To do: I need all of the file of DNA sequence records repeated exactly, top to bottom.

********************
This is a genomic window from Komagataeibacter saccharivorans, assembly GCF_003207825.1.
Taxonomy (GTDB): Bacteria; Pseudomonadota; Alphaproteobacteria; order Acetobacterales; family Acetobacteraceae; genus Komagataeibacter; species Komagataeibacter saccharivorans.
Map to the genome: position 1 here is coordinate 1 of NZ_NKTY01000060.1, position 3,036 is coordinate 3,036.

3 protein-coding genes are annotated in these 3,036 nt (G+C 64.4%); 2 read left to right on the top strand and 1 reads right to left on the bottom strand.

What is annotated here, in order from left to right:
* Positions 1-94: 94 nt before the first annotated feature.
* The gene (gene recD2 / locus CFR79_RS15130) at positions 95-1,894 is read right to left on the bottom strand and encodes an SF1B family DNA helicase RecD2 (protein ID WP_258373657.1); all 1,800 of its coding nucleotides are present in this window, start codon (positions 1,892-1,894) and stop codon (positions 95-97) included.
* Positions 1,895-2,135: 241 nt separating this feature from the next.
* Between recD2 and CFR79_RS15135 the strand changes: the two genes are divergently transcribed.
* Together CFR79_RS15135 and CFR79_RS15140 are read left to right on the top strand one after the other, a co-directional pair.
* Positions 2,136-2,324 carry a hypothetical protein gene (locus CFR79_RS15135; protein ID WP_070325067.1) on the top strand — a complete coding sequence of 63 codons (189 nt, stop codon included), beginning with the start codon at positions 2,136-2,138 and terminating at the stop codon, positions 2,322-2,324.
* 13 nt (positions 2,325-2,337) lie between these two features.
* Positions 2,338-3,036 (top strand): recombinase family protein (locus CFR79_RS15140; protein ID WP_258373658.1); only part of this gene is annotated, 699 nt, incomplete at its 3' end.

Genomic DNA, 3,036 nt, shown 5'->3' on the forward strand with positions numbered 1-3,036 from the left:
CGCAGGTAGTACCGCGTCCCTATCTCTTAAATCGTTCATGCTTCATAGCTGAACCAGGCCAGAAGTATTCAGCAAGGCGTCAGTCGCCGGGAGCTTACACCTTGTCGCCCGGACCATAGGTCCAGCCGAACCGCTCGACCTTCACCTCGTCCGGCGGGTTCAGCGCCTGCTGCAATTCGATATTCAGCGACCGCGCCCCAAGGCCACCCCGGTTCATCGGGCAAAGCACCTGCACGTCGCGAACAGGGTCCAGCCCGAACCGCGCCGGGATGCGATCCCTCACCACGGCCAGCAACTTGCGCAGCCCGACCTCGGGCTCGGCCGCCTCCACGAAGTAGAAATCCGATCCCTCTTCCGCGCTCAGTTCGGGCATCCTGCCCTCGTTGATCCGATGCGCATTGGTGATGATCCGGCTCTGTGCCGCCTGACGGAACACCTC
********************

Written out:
This is a genomic window from Komagataeibacter saccharivorans, assembly GCF_003207825.1.
Taxonomy (GTDB): Bacteria; Pseudomonadota; Alphaproteobacteria; order Acetobacterales; family Acetobacteraceae; genus Komagataeibacter; species Komagataeibacter saccharivorans.
Map to the genome: position 1 here is coordinate 1 of NZ_NKTY01000060.1, position 3,036 is coordinate 3,036.

3 protein-coding genes are annotated in these 3,036 nt (G+C 64.4%); 2 read left to right on the top strand and 1 reads right to left on the bottom strand.

What is annotated here, in order from left to right:
* Positions 1-94: 94 nt before the first annotated feature.
* The gene (gene recD2 / locus CFR79_RS15130) at positions 95-1,894 is read right to left on the bottom strand and encodes an SF1B family DNA helicase RecD2 (protein ID WP_258373657.1); all 1,800 of its coding nucleotides are present in this window, start codon (positions 1,892-1,894) and stop codon (positions 95-97) included.
* Positions 1,895-2,135: 241 nt separating this feature from the next.
* Between recD2 and CFR79_RS15135 the strand changes: the two genes are divergently transcribed.
* Together CFR79_RS15135 and CFR79_RS15140 are read left to right on the top strand one after the other, a co-directional pair.
* Positions 2,136-2,324 carry a hypothetical protein gene (locus CFR79_RS15135; protein ID WP_070325067.1) on the top strand — a complete coding sequence of 63 codons (189 nt, stop codon included), beginning with the start codon at positions 2,136-2,138 and terminating at the stop codon, positions 2,322-2,324.
* 13 nt (positions 2,325-2,337) lie between these two features.
* Positions 2,338-3,036 (top strand): recombinase family protein (locus CFR79_RS15140; protein ID WP_258373658.1); only part of this gene is annotated, 699 nt, incomplete at its 3' end.

Genomic DNA, 3,036 nt, shown 5'->3' on the forward strand with positions numbered 1-3,036 from the left:
CGCAGGTAGTACCGCGTCCCTATCTCTTAAATCGTTCATGCTTCATAGCTGAACCAGGCCAGAAGTATTCAGCAAGGCGTCAGTCGCCGGGAGCTTACACCTTGTCGCCCGGACCATAGGTCCAGCCGAACCGCTCGACCTTCACCTCGTCCGGCGGGTTCAGCGCCTGCTGCAATTCGATATTCAGCGACCGCGCCCCAAGGCCACCCCGGTTCATCGGGCAAAGCACCTGCACGTCGCGAACAGGGTCCAGCCCGAACCGCGCCGGGATGCGATCCCTCACCACGGCCAGCAACTTGCGCAGCCCGACCTCGGGCTCGGCCGCCTCCACGAAGTAGAAATCCGATCCCTCTTCCGCGCTCAGTTCGGGCATCCTGCCCTCGTTGATCCGATGCGCATTGGTGATGATCCGGCTCTGTGCCGCCTGACGGAACACCTC